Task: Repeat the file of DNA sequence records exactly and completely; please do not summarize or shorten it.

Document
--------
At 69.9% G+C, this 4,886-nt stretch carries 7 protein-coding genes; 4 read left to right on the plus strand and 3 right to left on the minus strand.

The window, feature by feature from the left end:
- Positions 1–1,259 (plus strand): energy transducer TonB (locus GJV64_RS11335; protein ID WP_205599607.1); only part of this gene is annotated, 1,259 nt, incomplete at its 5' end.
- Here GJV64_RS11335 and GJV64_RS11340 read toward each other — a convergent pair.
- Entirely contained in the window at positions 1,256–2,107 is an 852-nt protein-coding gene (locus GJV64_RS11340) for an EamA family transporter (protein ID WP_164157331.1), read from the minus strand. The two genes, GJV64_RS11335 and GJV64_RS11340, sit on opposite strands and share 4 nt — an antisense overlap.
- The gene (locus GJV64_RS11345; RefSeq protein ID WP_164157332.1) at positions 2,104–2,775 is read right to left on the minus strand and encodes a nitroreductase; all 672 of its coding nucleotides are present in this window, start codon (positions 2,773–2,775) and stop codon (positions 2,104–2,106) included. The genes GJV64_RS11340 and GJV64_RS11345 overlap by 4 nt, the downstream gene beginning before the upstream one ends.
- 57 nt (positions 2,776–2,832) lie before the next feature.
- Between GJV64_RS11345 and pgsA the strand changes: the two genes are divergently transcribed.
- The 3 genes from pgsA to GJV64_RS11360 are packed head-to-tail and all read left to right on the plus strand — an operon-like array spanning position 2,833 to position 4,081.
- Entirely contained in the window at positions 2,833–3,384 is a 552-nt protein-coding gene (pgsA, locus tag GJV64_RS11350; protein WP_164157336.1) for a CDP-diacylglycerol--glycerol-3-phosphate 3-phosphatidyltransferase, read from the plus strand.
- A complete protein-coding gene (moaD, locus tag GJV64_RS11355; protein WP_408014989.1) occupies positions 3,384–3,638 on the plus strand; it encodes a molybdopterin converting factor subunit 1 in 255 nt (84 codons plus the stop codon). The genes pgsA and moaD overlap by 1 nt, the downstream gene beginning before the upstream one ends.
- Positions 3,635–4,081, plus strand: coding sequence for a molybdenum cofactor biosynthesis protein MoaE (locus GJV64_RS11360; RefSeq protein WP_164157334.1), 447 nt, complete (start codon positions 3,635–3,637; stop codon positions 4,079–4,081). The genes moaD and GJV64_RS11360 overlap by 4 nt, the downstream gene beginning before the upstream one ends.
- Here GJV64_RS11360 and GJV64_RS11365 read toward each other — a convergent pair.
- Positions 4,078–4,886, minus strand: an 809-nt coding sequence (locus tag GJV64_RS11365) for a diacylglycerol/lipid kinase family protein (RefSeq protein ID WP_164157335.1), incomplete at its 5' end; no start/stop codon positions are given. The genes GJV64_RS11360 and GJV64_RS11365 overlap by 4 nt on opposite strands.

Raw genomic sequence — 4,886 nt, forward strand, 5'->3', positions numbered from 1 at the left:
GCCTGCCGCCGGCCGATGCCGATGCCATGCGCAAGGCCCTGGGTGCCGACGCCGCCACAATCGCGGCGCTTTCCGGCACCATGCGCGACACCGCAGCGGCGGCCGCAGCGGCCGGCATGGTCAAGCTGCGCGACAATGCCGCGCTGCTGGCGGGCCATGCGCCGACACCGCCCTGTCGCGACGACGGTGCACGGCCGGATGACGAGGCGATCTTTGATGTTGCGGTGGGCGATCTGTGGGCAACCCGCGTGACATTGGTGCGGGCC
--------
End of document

At 69.9% G+C, this 4,886-nt stretch carries 7 protein-coding genes; 4 read left to right on the plus strand and 3 right to left on the minus strand.

The window, feature by feature from the left end:
- Positions 1–1,259 (plus strand): energy transducer TonB (locus GJV64_RS11335; protein ID WP_205599607.1); only part of this gene is annotated, 1,259 nt, incomplete at its 5' end.
- Here GJV64_RS11335 and GJV64_RS11340 read toward each other — a convergent pair.
- Entirely contained in the window at positions 1,256–2,107 is an 852-nt protein-coding gene (locus GJV64_RS11340) for an EamA family transporter (protein ID WP_164157331.1), read from the minus strand. The two genes, GJV64_RS11335 and GJV64_RS11340, sit on opposite strands and share 4 nt — an antisense overlap.
- The gene (locus GJV64_RS11345; RefSeq protein ID WP_164157332.1) at positions 2,104–2,775 is read right to left on the minus strand and encodes a nitroreductase; all 672 of its coding nucleotides are present in this window, start codon (positions 2,773–2,775) and stop codon (positions 2,104–2,106) included. The genes GJV64_RS11340 and GJV64_RS11345 overlap by 4 nt, the downstream gene beginning before the upstream one ends.
- 57 nt (positions 2,776–2,832) lie before the next feature.
- Between GJV64_RS11345 and pgsA the strand changes: the two genes are divergently transcribed.
- The 3 genes from pgsA to GJV64_RS11360 are packed head-to-tail and all read left to right on the plus strand — an operon-like array spanning position 2,833 to position 4,081.
- Entirely contained in the window at positions 2,833–3,384 is a 552-nt protein-coding gene (pgsA, locus tag GJV64_RS11350; protein WP_164157336.1) for a CDP-diacylglycerol--glycerol-3-phosphate 3-phosphatidyltransferase, read from the plus strand.
- A complete protein-coding gene (moaD, locus tag GJV64_RS11355; protein WP_408014989.1) occupies positions 3,384–3,638 on the plus strand; it encodes a molybdopterin converting factor subunit 1 in 255 nt (84 codons plus the stop codon). The genes pgsA and moaD overlap by 1 nt, the downstream gene beginning before the upstream one ends.
- Positions 3,635–4,081, plus strand: coding sequence for a molybdenum cofactor biosynthesis protein MoaE (locus GJV64_RS11360; RefSeq protein WP_164157334.1), 447 nt, complete (start codon positions 3,635–3,637; stop codon positions 4,079–4,081). The genes moaD and GJV64_RS11360 overlap by 4 nt, the downstream gene beginning before the upstream one ends.
- Here GJV64_RS11360 and GJV64_RS11365 read toward each other — a convergent pair.
- Positions 4,078–4,886, minus strand: an 809-nt coding sequence (locus tag GJV64_RS11365) for a diacylglycerol/lipid kinase family protein (RefSeq protein ID WP_164157335.1), incomplete at its 5' end; no start/stop codon positions are given. The genes GJV64_RS11360 and GJV64_RS11365 overlap by 4 nt on opposite strands.

Raw genomic sequence — 4,886 nt, forward strand, 5'->3', positions numbered from 1 at the left:
GCCTGCCGCCGGCCGATGCCGATGCCATGCGCAAGGCCCTGGGTGCCGACGCCGCCACAATCGCGGCGCTTTCCGGCACCATGCGCGACACCGCAGCGGCGGCCGCAGCGGCCGGCATGGTCAAGCTGCGCGACAATGCCGCGCTGCTGGCGGGCCATGCGCCGACACCGCCCTGTCGCGACGACGGTGCACGGCCGGATGACGAGGCGATCTTTGATGTTGCGGTGGGCGATCTGTGGGCAACCCGCGTGACATTGGTGCGGGCC